DAVE Wireless to have speedy network

In a bid to show it’s serious about building a new cellular contender, fledgling carrier DAVE Wireless said it is building a state-of-the-art network and signed a roaming deal with a U.S. carrier to give its subscribers service south of the border.

The deal with T-Mobile USA “is going to give our customers access to one of the most advanced networks in the world,” DAVE president Dave Dobbin said Thursday.

In an interview Dobbin gave a small peek at some of the things the company has been doing since spending just over $243 million last summer on spectrum covering major cities west of Ottawa.

The company is building an HSPA+ -based network to make sure it matches or exceeds the speeds of its competitors. HSPA+ is a faster implementation of HSPA (which stands for High Speed Packet Access), currently used by most GSM carriers around the world, promising peak download speeds of 21 Mbps. Carriers started upgrading their networks to HSPA+ last fall.

Rogers Wireless’ network is currently HSPA-based. Bell Mobility and Telus are in the middle of building an HSPA+ network that will run side-by-side with their older CDMA cellular network. At press time a spokesman for Rogers couldn’t confirm if or when it will upgrading to HSPA+.

Newcomer Videotron is also building an HSPA network. The other major new wireless carrier, Globalive Wireless, has only said it will launch a GSM-based network.

“We made the choice to deploy HSPA+ because it’s the latest and the fastest technology available today,” Dobbin said.

Although DAVE’s target market will be consumers rather than businesses, the company’s personal-sounding name – which stands for Digital and Audio Visual Enterprises – won’t be the brand it will go to market with. A new moniker will be chosen by the end of the summer.

Service will start “early in 2010,” Dobbin said, meaning it will be behind the biggest of the new wireless competitors, Globalive Wireless, which wants to launch before the end of the year. Globalive has spectrum in every province except Quebec. Public Mobile, which has spectrum only in Ontario and Quebec, aims to start selling service before the end of the year. Videotron has suggested its new service will start either late this year or early next year.

Timing doesn’t worry Dobbin, who said it’s more important to have a service that can meet customers’ expectations than be first. He also doesn’t want to give away too much strategy to competitors. “I don’t think it’s a great think to nail down a specific date on when the network will be operational,” he said. “We are entering an incredibly competitive market, with three very large competitors.”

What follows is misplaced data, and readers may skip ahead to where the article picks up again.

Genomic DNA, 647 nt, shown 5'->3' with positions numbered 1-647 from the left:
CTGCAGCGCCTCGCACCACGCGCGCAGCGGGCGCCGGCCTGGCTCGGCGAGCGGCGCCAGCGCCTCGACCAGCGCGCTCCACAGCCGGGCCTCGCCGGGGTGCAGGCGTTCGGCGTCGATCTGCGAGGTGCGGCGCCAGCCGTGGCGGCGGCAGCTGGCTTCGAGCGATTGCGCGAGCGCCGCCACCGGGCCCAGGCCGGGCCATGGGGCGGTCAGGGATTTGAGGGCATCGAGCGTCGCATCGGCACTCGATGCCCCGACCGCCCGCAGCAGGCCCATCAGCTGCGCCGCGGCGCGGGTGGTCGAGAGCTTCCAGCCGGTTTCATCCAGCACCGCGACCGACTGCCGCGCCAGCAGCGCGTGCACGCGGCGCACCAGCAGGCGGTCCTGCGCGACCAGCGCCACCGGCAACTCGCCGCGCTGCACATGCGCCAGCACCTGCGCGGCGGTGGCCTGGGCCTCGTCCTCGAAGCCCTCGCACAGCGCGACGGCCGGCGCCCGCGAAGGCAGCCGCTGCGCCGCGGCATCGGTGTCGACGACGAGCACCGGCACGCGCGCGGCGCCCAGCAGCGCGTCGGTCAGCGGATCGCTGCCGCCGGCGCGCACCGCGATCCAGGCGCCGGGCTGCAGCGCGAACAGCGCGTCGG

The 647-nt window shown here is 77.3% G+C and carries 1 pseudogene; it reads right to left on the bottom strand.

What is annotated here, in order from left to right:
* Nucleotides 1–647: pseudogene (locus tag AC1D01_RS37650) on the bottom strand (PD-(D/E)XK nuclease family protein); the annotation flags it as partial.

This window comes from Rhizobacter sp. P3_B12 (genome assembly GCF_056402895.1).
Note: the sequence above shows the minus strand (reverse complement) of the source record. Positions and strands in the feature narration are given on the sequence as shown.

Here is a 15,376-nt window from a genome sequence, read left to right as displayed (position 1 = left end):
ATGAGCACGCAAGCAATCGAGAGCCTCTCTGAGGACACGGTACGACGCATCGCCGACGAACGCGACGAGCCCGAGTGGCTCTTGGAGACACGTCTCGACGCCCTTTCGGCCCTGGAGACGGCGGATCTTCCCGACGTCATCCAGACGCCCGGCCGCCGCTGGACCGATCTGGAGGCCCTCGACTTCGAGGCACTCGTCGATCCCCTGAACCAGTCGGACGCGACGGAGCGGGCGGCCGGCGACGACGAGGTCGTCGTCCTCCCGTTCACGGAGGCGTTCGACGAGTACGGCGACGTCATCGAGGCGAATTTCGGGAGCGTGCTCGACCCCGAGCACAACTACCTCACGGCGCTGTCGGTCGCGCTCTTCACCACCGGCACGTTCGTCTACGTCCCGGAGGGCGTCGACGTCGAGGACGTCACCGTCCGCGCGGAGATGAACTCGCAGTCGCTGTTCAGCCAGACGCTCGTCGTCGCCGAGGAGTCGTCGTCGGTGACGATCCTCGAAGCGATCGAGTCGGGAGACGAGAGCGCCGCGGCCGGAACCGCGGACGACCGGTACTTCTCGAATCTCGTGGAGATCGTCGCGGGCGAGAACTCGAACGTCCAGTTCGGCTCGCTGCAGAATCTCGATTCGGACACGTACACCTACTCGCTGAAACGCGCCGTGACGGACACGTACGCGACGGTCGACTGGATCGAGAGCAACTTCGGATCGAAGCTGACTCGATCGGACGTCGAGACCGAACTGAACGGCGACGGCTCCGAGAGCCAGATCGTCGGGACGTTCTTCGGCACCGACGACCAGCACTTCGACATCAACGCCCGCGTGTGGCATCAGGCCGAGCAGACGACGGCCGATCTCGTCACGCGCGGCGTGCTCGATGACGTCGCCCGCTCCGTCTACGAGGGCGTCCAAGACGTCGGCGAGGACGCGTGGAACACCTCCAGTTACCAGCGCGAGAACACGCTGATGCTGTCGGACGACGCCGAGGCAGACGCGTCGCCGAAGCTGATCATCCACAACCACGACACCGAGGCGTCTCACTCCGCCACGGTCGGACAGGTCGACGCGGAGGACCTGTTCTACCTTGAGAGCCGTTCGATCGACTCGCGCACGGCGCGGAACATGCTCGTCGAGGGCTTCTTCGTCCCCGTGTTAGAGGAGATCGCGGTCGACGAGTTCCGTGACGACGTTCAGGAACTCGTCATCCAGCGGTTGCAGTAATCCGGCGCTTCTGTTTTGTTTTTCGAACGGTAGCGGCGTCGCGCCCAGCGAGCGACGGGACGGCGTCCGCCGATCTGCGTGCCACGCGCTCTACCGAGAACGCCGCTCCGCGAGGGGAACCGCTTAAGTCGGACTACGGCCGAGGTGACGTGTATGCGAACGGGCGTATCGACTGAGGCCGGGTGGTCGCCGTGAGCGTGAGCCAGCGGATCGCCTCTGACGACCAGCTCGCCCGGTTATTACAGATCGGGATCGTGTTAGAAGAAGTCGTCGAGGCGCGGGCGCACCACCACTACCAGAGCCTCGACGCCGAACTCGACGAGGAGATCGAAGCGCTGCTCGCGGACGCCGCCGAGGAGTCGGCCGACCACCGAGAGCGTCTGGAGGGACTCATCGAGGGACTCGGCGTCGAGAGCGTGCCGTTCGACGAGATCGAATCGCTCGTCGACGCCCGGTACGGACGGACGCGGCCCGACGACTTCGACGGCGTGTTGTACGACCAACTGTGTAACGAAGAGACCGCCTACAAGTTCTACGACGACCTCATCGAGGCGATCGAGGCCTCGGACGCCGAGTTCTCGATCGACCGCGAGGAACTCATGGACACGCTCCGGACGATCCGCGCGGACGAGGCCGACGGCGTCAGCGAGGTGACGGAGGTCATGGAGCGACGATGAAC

One of the new entrants may try to launch with small area coverage, he said, “but for us what’s more important is to offer a top-quality customer service and providing good network service across our entire service territory.”

The network design has been completed, staff have identified roof-tops on a number of buildings where antennas can be located and a “global” equipment manufacturer – who Dobbin wouldn’t identified – has been contracted to supply and install transmitters and receivers. Business and operational support software suppliers are on the verge of being chosen.

However, Dobbin wouldn’t say how much it will cost to fully develop the network. Globalive Wireless estimates it will need $1.9 billion to cover all of the area it has spectrum for. “We’re well underway in Toronto,” Dobbin said. “We’ll be moving to Vancouver after that and on from there.

While DAVE’s footprint covers much of the urban landscape of the country – including Victoria, Vancouver, Calgary, Edmonton and southern Ontario, it doesn’t include Quebec or the Maritimes. However, Dobbin noted that Industry Canada has ordered the incumbents to allow roaming on their networks. While those deals haven’t been worked out yet, Dobbin doesn’t see any problems.

As for what subscribers will be charged, Dobbin left his options open. Last month the Globe and Mail quoted him as saying his company won’t offer three-year contracts. On Thursday, however, he said that at the time he wasn’t talking strategy but about how other carriers charge subscribers full price for replacing a broken phone in the middle of a contract.

“I can’t say we won’t do contracts,” he said. “It’s way too early in this process to talk about what our service plans will be.” What he would say is that the plans will deliver “flexibility, simplicity and value.” That’s not far from what Globalive Wireless (it will sell “cost-effective, simple” pre-paid plans to consumers) and Public Mobile ($40 a month, no contract) talk about. Meanwhile, the incumbents are lowering their prices and simplifying their plans.

Asked how his service will differentiate itself from others, Dobbin said there are many ways. “Focusing on the customer and the customer experience is very important to us,” he said.” One way is through support. The company is about to issue a request for proposals for an outsourced call centre, but Dobbin said a final decision on whether it would be better to do it in-house hasn’t been made. Being assured that an outsourced call centre can maintain quality control will be a key factor, he said.

For its part, Globalive has decided to build a contact centre in Windsor, Ont. which will handle calls for both its wireless and wireline businesses.

DAVE Wireless is backed by Obelysk, the holding company of Toronto mogul John Bitove, and Quadrangle Capital Partners, a New York-based investment company with experience in telecommunications.

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